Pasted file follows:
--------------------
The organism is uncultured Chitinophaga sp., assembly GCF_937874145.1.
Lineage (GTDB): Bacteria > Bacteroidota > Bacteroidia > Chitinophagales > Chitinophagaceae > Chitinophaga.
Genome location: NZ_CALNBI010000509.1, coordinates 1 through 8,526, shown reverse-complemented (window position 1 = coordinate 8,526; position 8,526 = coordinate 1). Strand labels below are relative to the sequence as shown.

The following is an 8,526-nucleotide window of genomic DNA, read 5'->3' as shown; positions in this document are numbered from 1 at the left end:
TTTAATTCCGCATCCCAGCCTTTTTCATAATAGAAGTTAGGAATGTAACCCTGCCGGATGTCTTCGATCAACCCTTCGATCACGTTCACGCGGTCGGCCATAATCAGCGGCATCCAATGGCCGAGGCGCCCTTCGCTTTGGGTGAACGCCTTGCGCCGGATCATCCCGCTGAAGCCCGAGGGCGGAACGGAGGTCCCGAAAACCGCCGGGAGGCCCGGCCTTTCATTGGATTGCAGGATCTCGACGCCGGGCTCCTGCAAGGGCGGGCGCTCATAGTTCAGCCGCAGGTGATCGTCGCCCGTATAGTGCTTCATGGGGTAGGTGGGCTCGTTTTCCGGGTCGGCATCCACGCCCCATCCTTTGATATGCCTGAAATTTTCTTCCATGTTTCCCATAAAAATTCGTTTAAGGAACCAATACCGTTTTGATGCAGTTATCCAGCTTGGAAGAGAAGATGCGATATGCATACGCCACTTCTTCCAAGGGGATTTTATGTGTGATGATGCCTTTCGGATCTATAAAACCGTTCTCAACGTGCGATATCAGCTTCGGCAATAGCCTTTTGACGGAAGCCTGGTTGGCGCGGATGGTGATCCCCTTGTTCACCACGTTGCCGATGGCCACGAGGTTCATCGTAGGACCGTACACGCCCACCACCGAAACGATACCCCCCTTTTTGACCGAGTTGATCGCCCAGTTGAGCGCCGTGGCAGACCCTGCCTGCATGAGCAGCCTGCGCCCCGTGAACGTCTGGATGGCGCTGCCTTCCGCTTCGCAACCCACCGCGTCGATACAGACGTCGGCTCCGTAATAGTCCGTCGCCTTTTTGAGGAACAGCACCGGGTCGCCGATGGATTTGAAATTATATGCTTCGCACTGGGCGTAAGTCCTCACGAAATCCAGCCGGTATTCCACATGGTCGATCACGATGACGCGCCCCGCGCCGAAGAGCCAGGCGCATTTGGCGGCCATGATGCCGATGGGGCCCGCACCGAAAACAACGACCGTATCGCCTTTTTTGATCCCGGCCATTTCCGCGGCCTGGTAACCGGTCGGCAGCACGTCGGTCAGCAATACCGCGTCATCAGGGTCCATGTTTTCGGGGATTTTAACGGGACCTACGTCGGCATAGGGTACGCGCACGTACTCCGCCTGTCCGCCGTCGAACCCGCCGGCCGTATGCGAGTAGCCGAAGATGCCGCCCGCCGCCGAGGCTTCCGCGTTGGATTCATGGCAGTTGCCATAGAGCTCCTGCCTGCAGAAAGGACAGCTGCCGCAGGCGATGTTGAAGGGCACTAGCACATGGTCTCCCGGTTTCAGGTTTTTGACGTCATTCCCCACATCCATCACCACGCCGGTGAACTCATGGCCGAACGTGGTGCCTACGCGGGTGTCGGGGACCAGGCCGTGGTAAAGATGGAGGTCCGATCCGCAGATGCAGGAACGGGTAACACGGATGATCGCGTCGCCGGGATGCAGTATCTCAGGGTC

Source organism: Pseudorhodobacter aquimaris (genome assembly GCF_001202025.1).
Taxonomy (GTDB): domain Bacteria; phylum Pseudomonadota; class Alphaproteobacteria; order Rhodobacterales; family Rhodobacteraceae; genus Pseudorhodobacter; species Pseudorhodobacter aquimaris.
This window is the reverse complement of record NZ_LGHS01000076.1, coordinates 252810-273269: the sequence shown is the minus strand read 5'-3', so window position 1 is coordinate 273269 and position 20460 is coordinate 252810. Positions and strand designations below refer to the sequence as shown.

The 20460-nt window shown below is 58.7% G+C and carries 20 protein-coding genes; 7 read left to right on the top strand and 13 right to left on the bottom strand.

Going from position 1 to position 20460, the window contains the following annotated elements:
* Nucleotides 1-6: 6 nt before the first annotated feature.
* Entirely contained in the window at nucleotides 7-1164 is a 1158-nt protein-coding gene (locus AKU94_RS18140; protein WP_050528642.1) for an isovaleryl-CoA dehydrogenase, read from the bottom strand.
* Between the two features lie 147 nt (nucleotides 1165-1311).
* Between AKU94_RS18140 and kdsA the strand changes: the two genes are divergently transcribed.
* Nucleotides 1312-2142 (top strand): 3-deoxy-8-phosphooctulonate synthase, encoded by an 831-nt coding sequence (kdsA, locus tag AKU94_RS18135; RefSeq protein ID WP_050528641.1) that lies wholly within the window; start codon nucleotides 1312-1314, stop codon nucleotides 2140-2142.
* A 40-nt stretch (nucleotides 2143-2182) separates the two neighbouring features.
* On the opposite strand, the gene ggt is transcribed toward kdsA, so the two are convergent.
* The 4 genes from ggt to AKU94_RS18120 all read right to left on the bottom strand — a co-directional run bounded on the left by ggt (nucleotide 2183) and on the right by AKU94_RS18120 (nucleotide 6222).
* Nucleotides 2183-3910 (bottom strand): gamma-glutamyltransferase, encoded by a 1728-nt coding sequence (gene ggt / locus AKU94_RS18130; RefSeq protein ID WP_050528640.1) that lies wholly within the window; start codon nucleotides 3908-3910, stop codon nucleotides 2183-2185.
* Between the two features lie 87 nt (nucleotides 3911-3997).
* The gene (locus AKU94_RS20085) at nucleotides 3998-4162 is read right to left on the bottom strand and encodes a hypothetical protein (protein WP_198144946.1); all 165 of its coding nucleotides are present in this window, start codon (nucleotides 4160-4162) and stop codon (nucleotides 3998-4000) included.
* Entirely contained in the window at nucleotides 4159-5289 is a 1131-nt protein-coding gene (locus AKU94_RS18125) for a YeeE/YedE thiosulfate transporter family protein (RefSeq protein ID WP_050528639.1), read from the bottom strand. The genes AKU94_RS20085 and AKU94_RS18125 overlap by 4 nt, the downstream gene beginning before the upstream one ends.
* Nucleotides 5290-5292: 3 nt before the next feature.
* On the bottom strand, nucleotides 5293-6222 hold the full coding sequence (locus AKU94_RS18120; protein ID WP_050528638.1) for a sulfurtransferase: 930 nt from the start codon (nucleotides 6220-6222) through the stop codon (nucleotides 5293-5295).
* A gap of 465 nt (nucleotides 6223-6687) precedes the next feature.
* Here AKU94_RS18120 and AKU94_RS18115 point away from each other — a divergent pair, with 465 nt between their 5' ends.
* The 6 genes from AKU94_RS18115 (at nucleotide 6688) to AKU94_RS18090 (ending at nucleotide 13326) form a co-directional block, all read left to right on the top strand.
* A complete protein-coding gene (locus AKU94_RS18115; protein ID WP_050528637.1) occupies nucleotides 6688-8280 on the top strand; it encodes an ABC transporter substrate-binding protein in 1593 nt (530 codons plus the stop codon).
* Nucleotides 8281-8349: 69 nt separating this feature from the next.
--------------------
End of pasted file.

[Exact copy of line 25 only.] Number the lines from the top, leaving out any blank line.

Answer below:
* A gap of 465 nt (nucleotides 6223-6687) precedes the next feature.